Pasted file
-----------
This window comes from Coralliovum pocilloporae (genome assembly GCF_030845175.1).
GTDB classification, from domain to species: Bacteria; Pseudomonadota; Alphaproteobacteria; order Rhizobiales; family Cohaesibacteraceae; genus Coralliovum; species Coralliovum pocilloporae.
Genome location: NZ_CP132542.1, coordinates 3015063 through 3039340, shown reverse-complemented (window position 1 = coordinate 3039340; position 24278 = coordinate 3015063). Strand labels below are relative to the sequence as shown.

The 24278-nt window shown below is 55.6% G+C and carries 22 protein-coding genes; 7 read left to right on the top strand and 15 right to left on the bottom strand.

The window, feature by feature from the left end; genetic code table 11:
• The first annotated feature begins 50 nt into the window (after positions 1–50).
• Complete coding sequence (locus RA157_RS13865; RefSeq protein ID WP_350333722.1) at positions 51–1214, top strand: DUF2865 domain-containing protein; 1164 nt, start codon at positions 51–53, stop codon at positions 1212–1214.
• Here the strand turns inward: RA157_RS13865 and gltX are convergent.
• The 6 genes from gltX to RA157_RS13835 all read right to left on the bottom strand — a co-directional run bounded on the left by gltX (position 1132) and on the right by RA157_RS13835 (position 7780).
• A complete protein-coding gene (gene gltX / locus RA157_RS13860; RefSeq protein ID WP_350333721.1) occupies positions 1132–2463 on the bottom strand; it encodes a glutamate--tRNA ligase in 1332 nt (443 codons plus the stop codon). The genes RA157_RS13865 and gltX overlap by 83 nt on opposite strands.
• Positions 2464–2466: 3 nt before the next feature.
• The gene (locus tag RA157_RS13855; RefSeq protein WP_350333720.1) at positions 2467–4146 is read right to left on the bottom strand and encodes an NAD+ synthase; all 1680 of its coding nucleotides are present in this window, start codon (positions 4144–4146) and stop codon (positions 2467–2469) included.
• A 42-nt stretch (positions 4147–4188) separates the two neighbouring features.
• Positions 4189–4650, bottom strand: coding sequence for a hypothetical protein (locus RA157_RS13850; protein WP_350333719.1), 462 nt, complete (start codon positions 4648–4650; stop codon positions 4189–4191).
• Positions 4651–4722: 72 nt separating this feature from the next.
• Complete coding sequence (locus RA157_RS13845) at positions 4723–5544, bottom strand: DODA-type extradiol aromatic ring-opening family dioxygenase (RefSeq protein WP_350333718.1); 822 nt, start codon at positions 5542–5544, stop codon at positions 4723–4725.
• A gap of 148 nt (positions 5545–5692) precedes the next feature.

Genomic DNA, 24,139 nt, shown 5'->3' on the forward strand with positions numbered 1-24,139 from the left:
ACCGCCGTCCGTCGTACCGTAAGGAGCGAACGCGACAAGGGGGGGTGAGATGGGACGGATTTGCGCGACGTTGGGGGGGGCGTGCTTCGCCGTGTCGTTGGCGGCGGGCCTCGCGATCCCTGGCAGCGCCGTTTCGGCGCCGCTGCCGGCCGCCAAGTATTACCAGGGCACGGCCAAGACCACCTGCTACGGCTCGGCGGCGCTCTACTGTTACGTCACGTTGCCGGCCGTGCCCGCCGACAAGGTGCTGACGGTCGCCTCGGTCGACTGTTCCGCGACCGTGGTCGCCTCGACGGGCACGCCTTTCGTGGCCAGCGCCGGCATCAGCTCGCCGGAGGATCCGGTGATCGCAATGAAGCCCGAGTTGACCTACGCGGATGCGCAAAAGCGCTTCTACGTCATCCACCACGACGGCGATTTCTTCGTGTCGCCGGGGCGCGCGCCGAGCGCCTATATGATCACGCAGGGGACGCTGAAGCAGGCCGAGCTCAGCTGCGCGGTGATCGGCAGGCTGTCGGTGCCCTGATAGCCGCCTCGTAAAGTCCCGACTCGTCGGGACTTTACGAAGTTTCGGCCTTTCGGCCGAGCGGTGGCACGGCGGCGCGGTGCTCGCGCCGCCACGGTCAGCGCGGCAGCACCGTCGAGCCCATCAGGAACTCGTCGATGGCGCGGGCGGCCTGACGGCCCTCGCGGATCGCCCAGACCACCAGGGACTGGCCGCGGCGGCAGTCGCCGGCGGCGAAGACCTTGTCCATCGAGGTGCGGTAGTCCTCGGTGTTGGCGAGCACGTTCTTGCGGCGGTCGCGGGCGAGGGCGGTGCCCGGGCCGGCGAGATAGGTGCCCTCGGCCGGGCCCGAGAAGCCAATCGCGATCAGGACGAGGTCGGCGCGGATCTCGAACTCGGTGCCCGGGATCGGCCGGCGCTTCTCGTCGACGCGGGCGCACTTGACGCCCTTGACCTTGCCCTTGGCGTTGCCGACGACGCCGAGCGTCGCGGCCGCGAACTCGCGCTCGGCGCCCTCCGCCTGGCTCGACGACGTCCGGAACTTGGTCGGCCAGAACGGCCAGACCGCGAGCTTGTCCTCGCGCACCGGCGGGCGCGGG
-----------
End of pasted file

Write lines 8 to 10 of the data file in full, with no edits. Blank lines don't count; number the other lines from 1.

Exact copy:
• Here the strand turns inward: RA157_RS13865 and gltX are convergent.
• The 6 genes from gltX to RA157_RS13835 all read right to left on the bottom strand — a co-directional run bounded on the left by gltX (position 1132) and on the right by RA157_RS13835 (position 7780).
• A complete protein-coding gene (gene gltX / locus RA157_RS13860; RefSeq protein ID WP_350333721.1) occupies positions 1132–2463 on the bottom strand; it encodes a glutamate--tRNA ligase in 1332 nt (443 codons plus the stop codon). The genes RA157_RS13865 and gltX overlap by 83 nt on opposite strands.